Tony Blair says “there should not be a rush to elections in Egypt.”

Former UK Prime Minister who is well known for supporting an illegal war in Iraq has told the Guardian that he does not think Egypt should rush for Elections.  The people of Egypt have been subjected to 30 years of brutal dictatorship under Mubarak where political opposition is banned and freedoms to speak and express yourself have been stiffled. Tony Blair also stated that the Western Governments should not feel “embarrassed” (shame) for supporting Mubarak even when those Governments have known for years that Mubarak operates a brutal Dictatorship under which the Police act directly as the arms, eyes and hears for Mubarak. Tony Blair also had this to say about Mubarak:

I have to say, he’s been immensely courageous and a force for good,”

Tony Blair describes Mubarak as ‘immensely courageous and a force for good’

Tony Blair has described Hosni Mubarak, the beleaguered Egyptian leader, as “immensely courageous and a force for good” and warned against a rush to elections that could bring the Muslim Brotherhood to power. The former British prime minister, who is now an envoy to the Israeli-Palestinian peace process, praised Mubarak over his role in the negotiations and said the west was right to back him despite his authoritarian regime because he had maintained peace with Israel. But that view is likely to anger many Egyptians who believe they have had to endure decades of dictatorship because the US put Israel’s interests ahead of their freedom.

Speaking to Piers Morgan on CNN, Blair defended his backing for Mubarak. “Where you stand on him depends on whether you’ve worked with him from the outside or on the inside. I’ve worked with him on the Middle East peace process between the Israelis and the Palestinians so this is somebody I’m constantly in contact with and working with and on that issue, I have to say, he’s been immensely courageous and a force for good,” he said. “Inside Egypt, and I have many Egyptian friends, it’s clear that there’s been a huge desire for change.”

But asked if the west had not been an obstacle to change, Blair defended the policies of his and other governments. “I don’t think the west should be the slightest bit embarrassed about the fact that it’s been working with Mubarak over the peace process but at the same time it’s been urging change in Egypt,” he said.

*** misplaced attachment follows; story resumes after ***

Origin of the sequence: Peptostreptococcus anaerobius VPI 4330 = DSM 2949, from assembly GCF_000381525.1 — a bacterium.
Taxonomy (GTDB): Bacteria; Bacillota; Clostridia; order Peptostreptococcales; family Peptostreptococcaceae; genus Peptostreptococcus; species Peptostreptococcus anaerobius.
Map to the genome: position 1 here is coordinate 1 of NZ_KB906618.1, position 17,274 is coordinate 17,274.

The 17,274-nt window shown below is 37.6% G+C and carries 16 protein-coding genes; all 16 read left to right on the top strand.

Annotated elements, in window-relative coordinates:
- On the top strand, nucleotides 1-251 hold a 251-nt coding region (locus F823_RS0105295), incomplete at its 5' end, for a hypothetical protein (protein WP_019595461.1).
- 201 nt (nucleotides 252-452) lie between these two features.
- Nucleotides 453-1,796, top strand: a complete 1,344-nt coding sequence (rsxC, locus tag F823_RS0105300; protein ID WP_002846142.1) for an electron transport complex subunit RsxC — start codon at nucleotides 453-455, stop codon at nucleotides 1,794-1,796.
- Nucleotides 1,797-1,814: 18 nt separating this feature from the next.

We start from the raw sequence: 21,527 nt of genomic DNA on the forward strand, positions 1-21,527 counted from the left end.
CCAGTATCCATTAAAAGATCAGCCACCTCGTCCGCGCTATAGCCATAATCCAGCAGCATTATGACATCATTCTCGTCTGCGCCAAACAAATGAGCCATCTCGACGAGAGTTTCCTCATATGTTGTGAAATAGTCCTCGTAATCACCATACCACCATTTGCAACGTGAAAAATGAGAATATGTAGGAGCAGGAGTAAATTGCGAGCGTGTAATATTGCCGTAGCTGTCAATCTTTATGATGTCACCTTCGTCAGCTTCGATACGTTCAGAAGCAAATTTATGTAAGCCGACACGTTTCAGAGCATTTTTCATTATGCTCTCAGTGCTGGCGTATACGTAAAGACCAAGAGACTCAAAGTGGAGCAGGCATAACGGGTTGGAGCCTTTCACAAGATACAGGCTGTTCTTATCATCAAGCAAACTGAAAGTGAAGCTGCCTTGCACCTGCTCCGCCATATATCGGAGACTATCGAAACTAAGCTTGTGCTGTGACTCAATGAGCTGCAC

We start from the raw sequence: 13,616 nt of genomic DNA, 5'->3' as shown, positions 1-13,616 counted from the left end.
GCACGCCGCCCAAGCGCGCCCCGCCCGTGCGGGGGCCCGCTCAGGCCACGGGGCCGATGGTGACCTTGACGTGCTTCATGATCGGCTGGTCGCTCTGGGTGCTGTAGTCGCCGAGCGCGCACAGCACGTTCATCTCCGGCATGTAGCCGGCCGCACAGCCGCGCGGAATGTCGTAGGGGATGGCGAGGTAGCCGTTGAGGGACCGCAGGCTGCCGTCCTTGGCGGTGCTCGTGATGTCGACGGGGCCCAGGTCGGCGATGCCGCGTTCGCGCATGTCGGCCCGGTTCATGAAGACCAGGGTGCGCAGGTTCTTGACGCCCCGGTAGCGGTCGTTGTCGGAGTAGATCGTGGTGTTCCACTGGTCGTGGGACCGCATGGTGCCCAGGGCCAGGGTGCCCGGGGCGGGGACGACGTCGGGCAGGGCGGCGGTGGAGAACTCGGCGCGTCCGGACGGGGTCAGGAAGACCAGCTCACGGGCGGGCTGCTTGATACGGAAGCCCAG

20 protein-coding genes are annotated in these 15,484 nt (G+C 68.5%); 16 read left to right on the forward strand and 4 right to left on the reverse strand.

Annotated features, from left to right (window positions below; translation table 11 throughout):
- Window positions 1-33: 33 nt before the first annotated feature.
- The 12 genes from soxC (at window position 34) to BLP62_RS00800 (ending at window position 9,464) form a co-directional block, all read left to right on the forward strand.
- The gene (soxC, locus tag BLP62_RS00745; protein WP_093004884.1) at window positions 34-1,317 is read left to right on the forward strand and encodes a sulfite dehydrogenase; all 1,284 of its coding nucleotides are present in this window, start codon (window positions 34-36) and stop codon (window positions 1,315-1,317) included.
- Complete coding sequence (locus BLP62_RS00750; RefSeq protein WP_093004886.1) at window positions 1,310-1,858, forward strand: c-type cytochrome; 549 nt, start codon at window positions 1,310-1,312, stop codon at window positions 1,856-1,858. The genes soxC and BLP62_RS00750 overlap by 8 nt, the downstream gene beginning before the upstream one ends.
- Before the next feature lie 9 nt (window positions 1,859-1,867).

The Video which started a Revolution

Protesters reject Mubarak speech

Protesters have rejected a speech by President Hosni Mubarak in which he said he would not stand for re-election in September, demanding that he step down immediately. Mr Mubarak has promised to leave at the next polls, and pledged constitutional reform. Hundreds of thousands had gathered across the country in the biggest rally since protests began last week. US President Barack Obama said an orderly transition “must begin now”. In a statement after Mr Mubarak’s address, Mr Obama said the US would be happy to offer assistance to Egypt during that process. But opposition leader Mohamed ElBaradei dismissed Mr Mubarak’s move as “a trick” to stay in power, and protesters in Cairo’s Tahrir Square have vowed to continue their demonstrations until Mr Mubarak quit.

After Mr Mubarak’s announcement, some in central Cairo chanted: “We will not leave! He will leave!” Abdelhalim Kandil, leader of Egypt’s Kifaya (Enough) opposition movement, said Mr Mubarak’s offer not to serve a sixth term was not enough. “I will tell you very simply that there is an unprecedented popular movement that rejects the presence of the president on a scope that has not been seen before, that is calling for the will of the people to be imposed,” he said. If Mr Mubarak does not step down, demonstrators are planning to march on the presidential palace.


“The crowd went quiet as the president’s speech was projected on a huge sheet hung up on the side of an apartment building in Tahrir Square. Quickly, though, exclamations of disbelief rang out. “What, he’s still not going to leave?” said one young demonstrator, with his hand to his brow. As the speech ended, further angry cries of “irhal – go!” erupted. Protesters had made the same simple demand throughout the day. “We feel rage. He totally ignored what we were asking for,” said one man, summing up the mood. “We must be careful,” added another, thinking of how democracy activists have been treated in the past. “If Mubarak stays in power until September, he will punish us. He will torture us”. Only a few people walking away from the square after a long day of protest thought they had won significant concessions. It remains to be seen how households across Egypt will react.”

Yolande Knell BBC News, Cairo

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